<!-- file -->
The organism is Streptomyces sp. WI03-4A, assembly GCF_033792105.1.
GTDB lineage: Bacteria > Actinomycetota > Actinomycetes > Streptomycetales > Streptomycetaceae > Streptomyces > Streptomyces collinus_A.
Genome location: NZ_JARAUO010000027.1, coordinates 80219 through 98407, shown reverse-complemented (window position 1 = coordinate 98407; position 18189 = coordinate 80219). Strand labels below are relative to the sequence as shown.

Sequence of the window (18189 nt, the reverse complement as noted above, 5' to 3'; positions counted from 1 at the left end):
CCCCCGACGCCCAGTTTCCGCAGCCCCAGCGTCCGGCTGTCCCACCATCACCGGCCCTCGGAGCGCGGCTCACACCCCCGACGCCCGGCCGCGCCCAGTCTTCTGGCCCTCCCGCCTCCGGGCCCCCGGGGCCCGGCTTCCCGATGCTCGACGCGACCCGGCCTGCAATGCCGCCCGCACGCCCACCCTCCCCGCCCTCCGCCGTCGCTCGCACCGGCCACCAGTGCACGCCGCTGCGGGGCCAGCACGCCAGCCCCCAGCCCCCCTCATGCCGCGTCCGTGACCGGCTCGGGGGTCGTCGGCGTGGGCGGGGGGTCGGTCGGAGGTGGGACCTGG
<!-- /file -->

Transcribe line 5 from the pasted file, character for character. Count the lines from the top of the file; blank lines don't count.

CCCCCGACGCCCAGTTTCCGCAGCCCCAGCGTCCGGCTGTCCCACCATCACCGGCCCTCGGAGCGCGGCTCACACCCCCGACGCCCGGCCGCGCCCAGTCTTCTGGCCCTCCCGCCTCCGGGCCCCCGGGGCCCGGCTTCCCGATGCTCGACGCGACCCGGCCTGCAATGCCGCCCGCACGCCCACCCTCCCCGCCCTCCGCCGTCGCTCGCACCGGCCACCAGTGCACGCCGCTGCGGGGCCAGCACGCCAGCCCCCAGCCCCCCTCATGCCGCGTCCGTGACCGGCTCGGGGGTCGTCGGCGTGGGCGGGGGGTCGGTCGGAGGTGGGACCTGG